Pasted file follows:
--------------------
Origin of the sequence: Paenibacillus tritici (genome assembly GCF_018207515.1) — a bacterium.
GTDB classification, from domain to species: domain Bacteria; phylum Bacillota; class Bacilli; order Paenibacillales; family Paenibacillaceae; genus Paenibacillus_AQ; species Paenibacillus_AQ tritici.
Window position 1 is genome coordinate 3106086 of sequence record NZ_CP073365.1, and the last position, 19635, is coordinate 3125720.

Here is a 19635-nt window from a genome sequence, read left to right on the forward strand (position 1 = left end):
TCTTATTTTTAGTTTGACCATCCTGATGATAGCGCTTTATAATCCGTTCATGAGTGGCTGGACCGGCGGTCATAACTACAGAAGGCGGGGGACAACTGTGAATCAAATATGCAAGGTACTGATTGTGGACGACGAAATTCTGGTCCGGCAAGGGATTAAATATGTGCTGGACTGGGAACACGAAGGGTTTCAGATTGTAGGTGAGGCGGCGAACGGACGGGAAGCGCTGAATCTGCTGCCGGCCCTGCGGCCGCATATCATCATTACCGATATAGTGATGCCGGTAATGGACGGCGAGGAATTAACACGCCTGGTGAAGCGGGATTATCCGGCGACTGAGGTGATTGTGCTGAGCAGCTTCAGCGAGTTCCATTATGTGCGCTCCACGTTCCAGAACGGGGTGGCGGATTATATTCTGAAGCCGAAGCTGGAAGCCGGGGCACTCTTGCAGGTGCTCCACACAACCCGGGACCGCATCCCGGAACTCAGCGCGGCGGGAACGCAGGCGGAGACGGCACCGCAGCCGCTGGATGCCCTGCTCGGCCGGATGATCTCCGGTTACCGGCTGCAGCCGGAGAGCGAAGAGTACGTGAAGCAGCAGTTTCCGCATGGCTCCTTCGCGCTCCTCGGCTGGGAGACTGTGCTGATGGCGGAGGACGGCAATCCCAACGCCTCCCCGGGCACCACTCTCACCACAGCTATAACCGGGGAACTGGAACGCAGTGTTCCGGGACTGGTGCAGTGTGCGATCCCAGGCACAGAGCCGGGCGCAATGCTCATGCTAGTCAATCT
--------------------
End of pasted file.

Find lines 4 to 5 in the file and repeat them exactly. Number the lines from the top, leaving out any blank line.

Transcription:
Here is a 19635-nt window from a genome sequence, read left to right on the forward strand (position 1 = left end):
TCTTATTTTTAGTTTGACCATCCTGATGATAGCGCTTTATAATCCGTTCATGAGTGGCTGGACCGGCGGTCATAACTACAGAAGGCGGGGGACAACTGTGAATCAAATATGCAAGGTACTGATTGTGGACGACGAAATTCTGGTCCGGCAAGGGATTAAATATGTGCTGGACTGGGAACACGAAGGGTTTCAGATTGTAGGTGAGGCGGCGAACGGACGGGAAGCGCTGAATCTGCTGCCGGCCCTGCGGCCGCATATCATCATTACCGATATAGTGATGCCGGTAATGGACGGCGAGGAATTAACACGCCTGGTGAAGCGGGATTATCCGGCGACTGAGGTGATTGTGCTGAGCAGCTTCAGCGAGTTCCATTATGTGCGCTCCACGTTCCAGAACGGGGTGGCGGATTATATTCTGAAGCCGAAGCTGGAAGCCGGGGCACTCTTGCAGGTGCTCCACACAACCCGGGACCGCATCCCGGAACTCAGCGCGGCGGGAACGCAGGCGGAGACGGCACCGCAGCCGCTGGATGCCCTGCTCGGCCGGATGATCTCCGGTTACCGGCTGCAGCCGGAGAGCGAAGAGTACGTGAAGCAGCAGTTTCCGCATGGCTCCTTCGCGCTCCTCGGCTGGGAGACTGTGCTGATGGCGGAGGACGGCAATCCCAACGCCTCCCCGGGCACCACTCTCACCACAGCTATAACCGGGGAACTGGAACGCAGTGTTCCGGGACTGGTGCAGTGTGCGATCCCAGGCACAGAGCCGGGCGCAATGCTCATGCTAGTCAATCT